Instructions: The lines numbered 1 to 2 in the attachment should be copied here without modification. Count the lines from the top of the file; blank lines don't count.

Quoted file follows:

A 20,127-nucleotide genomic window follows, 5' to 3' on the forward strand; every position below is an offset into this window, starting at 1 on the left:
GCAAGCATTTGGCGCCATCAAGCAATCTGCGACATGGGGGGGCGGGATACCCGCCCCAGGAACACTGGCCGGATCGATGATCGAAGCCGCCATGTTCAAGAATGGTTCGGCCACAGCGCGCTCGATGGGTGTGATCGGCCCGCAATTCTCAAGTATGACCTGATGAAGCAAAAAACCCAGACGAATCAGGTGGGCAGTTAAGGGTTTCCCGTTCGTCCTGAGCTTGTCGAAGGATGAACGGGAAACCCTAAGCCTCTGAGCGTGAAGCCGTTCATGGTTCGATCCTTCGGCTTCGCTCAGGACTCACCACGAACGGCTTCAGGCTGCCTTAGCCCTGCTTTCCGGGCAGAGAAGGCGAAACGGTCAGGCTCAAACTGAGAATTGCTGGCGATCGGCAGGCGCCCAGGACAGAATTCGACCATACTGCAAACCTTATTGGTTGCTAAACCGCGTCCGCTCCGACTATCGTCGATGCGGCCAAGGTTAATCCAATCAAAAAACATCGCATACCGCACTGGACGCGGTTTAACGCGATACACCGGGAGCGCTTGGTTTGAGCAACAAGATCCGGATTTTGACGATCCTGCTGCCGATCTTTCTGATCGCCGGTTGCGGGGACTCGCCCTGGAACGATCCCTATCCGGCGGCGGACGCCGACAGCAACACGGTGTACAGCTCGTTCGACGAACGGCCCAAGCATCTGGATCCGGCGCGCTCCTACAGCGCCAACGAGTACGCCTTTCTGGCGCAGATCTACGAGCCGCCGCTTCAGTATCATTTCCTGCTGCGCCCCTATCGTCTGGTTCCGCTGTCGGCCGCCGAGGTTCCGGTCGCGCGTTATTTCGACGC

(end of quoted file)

A 20,127-nucleotide genomic window follows, 5' to 3' on the forward strand; every position below is an offset into this window, starting at 1 on the left:
GCAAGCATTTGGCGCCATCAAGCAATCTGCGACATGGGGGGGCGGGATACCCGCCCCAGGAACACTGGCCGGATCGATGATCGAAGCCGCCATGTTCAAGAATGGTTCGGCCACAGCGCGCTCGATGGGTGTGATCGGCCCGCAATTCTCAAGTATGACCTGATGAAGCAAAAAACCCAGACGAATCAGGTGGGCAGTTAAGGGTTTCCCGTTCGTCCTGAGCTTGTCGAAGGATGAACGGGAAACCCTAAGCCTCTGAGCGTGAAGCCGTTCATGGTTCGATCCTTCGGCTTCGCTCAGGACTCACCACGAACGGCTTCAGGCTGCCTTAGCCCTGCTTTCCGGGCAGAGAAGGCGAAACGGTCAGGCTCAAACTGAGAATTGCTGGCGATCGGCAGGCGCCCAGGACAGAATTCGACCATACTGCAAACCTTATTGGTTGCTAAACCGCGTCCGCTCCGACTATCGTCGATGCGGCCAAGGTTAATCCAATCAAAAAACATCGCATACCGCACTGGACGCGGTTTAACGCGATACACCGGGAGCGCTTGGTTTGAGCAACAAGATCCGGATTTTGACGATCCTGCTGCCGATCTTTCTGATCGCCGGTTGCGGGGACTCGCCCTGGAACGATCCCTATCCGGCGGCGGACGCCGACAGCAACACGGTGTACAGCTCGTTCGACGAACGGCCCAAGCATCTGGATCCGGCGCGCTCCTACAGCGCCAACGAGTACGCCTTTCTGGCGCAGATCTACGAGCCGCCGCTTCAGTATCATTTCCTGCTGCGCCCCTATCGTCTGGTTCCGCTGTCGGCCGCCGAGGTTCCGGTCGCGCGTTATTTCGACGC